I've had an interview for the job in the company A and they offered quite a good contract to me and sent the Offer Letter. After the offer letter I have to pass the background check which the company promised will take 2 weeks in average. There was a delay from my side preparing the documents for background check, so 1 week passed there.

The problem is, by law I have to have a signed contract and be already working in a bit more than 3 weeks, although background check might take around 4 weeks, at worst 5 weeks. In this case I'm left in quite a pickle, and that quite does not satisfy me.

On the other hand as a safe measure I was finishing interviews for company B and they are presenting a contract to me that is on a safe side of things - I can start in 2 weeks and my documents and staying in country are safe.

I'm currently in consideration what to do next, and the question here is:

I have signed offer letter, but not actual contract with company A. Can I legally safely decline it, being in a background check and explaining that the situation became too risky for me?

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    Offer letters tend to be free-form - so it matters very much what exactly is written on the document you signed, as it would specify just what exactly you are mutually promising each other by signing. When your legal status hangs in the balance like this, you should take a copy of what you signed to a lawyer and get advice from them! As you are asking for legal advice, only a properly certified professional in your jurisdiction is qualified to advise you. – BrianH Jul 15 '19 at 18:08
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    This question in the form "I signed to Company A, now I want to change my mind" seems to be a recurring theme on here. Have a look on here - there are several with answers... – Solar Mike Jul 15 '19 at 18:14
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    "I have to have a signed contract and be already working in a bit more than 3 weeks". Is this because of visa considerations? – DJClayworth Jul 15 '19 at 18:29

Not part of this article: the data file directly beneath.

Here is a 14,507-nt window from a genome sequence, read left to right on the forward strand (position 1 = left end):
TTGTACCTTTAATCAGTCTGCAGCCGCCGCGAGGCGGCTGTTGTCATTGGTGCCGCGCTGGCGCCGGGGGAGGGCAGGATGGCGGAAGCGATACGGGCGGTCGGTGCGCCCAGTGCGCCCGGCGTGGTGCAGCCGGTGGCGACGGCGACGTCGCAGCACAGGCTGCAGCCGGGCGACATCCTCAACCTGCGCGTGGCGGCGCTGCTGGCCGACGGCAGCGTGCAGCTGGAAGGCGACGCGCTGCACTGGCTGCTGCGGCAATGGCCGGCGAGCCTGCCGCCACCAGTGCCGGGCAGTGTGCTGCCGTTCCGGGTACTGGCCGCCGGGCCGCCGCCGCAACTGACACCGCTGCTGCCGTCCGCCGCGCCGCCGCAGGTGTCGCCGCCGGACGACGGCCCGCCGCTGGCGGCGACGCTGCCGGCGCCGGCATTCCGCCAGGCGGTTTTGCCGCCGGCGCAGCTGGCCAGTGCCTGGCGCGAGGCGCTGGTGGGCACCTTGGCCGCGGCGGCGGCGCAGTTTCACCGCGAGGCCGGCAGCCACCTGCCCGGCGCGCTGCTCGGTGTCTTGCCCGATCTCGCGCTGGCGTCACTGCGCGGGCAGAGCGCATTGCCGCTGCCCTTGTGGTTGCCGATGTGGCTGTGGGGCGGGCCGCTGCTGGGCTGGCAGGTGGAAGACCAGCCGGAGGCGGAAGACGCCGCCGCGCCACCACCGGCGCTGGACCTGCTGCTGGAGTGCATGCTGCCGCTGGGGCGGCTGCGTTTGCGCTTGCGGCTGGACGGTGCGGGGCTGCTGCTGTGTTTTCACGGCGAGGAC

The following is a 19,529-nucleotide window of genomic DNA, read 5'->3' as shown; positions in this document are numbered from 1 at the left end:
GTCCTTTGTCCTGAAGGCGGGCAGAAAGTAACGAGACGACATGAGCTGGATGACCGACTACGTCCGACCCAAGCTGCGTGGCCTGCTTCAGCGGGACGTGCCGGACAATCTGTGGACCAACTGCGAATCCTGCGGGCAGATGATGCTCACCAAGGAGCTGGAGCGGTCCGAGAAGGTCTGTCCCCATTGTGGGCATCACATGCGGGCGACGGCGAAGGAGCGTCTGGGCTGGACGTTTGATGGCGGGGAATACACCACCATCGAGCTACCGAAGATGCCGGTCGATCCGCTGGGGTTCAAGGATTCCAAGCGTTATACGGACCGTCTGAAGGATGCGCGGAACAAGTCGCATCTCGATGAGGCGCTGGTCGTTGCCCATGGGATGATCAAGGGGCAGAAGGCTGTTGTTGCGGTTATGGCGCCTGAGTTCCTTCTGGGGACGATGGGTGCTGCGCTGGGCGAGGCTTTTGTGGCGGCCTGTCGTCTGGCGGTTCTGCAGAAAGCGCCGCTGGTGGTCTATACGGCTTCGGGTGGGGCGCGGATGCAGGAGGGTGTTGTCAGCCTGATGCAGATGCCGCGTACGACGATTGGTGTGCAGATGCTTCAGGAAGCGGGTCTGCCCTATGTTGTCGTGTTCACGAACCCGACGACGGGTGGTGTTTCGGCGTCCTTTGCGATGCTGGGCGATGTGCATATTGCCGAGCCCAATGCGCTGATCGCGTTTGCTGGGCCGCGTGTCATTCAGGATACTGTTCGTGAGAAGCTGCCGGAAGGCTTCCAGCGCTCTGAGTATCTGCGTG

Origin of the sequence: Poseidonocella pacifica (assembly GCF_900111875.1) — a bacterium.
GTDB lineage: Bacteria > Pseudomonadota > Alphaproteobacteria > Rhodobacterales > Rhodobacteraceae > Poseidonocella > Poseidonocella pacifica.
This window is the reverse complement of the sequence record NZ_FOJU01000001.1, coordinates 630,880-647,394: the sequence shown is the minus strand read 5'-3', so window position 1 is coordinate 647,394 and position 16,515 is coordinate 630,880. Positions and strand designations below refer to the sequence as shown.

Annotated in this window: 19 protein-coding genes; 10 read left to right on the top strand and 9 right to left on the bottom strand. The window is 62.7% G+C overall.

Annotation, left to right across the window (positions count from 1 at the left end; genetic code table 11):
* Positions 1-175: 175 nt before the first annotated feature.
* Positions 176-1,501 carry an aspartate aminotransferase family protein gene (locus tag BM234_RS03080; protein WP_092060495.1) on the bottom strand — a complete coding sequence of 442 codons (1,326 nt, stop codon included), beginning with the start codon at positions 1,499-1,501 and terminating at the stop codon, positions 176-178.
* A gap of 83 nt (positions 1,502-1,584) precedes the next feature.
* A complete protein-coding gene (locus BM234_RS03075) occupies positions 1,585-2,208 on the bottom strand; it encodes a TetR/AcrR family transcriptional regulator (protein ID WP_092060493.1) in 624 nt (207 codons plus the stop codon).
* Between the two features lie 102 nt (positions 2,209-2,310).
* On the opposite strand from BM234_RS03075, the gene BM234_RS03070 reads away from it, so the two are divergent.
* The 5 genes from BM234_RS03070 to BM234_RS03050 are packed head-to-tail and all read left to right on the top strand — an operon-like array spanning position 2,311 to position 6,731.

• Possible duplicate of I signed an offer. Can I change my mind? – berry120 Jul 16 '19 at 8:20
  • @DJClayworth yes, that's a visa consideration - I left my previous job without having a new offer, leaving me with up-to-3-months job search, and I have to have a signed contract before the end of search. – HonicTheSedgehog Jul 16 '19 at 20:00

From your question it sounds like you have made no formal commitment to company A. They made a conditional commitment to you pending a long background check.

If that's true, you can call and say you've decided to accept the offer from company B instead. If they ask why, tell them: "I need to get to work and they told me I can start on xxxx date."

Or you can say, "I have an offer that allows me to start work on xxxx date. I need to start working promptly. Can you speed up the background check?"

With a 4-6 week background check process, Company A has surely heard this sort of thing before and won't be surprised.


Go to Juridisch Loket, they have free consultations every week. There you can get advice from a legal professional.

  • This should be the accepted answer. – onnoweb Jul 17 '19 at 19:12

It really depends on what the document says, but if it's not an employment contract, why are they having you sign? And what for? To me, it sounds more like a deceleration of intent. Moreover, unless Dutch labour laws changed dramatically since I emigrated some 20 years ago, you have a two month probation period in which both the employer and you can terminate the employment without much trouble. ...unless, of course, you work as a consultant (ZZP-er), in which case most labour laws don't apply. And the fact that you're not an EU national is a complicating factor. Long story short: a Dutch lawyer is better qualified to answer your question.


Generally an offer is exactly that - an offer of employment subject to completing various other steps, until those steps are complete there would not be a binding agreement in place.


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